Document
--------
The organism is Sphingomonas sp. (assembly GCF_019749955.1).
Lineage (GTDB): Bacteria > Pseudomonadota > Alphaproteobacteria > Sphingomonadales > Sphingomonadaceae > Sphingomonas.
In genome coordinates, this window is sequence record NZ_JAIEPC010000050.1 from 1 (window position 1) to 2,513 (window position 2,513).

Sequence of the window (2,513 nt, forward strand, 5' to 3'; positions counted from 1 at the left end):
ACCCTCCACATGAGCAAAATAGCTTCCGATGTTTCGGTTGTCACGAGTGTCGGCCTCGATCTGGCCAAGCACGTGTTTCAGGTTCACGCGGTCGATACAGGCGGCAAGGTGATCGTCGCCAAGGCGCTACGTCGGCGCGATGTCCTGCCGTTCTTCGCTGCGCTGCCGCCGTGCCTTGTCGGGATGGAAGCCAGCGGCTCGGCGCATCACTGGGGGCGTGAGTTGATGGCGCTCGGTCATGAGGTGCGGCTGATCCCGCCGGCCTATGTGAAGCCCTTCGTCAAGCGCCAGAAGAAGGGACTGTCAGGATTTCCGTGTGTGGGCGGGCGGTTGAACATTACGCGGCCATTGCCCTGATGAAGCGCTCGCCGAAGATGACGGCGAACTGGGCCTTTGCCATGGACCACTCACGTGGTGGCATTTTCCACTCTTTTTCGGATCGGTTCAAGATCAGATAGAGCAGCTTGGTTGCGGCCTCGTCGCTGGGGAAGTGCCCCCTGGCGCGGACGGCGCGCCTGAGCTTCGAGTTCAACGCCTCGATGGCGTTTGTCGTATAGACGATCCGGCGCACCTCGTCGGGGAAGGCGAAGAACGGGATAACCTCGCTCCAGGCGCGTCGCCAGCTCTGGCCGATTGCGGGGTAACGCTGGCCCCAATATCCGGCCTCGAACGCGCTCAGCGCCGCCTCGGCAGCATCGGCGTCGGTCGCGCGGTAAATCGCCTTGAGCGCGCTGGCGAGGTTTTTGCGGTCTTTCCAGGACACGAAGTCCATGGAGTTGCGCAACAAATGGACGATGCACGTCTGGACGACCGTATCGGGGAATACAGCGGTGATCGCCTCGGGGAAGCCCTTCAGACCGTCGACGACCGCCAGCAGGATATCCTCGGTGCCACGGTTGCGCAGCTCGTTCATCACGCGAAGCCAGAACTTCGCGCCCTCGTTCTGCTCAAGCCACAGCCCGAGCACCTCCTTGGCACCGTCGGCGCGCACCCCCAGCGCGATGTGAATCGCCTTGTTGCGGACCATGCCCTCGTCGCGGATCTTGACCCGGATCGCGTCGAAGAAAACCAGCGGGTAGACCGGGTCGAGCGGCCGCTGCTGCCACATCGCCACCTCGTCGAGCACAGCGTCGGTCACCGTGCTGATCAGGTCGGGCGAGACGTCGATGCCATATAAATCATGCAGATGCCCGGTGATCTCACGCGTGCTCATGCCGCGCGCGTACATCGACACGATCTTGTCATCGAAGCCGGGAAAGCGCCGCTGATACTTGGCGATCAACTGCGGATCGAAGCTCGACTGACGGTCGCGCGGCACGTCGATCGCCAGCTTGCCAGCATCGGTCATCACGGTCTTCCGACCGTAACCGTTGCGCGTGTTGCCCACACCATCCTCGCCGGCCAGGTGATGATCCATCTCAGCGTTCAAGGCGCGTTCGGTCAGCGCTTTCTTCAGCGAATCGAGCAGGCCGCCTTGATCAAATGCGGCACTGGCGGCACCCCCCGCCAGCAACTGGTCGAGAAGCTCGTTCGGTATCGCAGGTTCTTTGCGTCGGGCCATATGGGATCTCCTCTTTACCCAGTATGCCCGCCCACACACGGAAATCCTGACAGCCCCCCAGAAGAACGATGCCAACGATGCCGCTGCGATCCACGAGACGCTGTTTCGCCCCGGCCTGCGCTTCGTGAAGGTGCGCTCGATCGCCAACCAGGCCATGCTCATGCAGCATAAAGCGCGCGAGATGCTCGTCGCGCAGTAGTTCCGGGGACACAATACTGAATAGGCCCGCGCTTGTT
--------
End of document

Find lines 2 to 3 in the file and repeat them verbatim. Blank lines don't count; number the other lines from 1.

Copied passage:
Lineage (GTDB): Bacteria > Pseudomonadota > Alphaproteobacteria > Sphingomonadales > Sphingomonadaceae > Sphingomonas.
In genome coordinates, this window is sequence record NZ_JAIEPC010000050.1 from 1 (window position 1) to 2,513 (window position 2,513).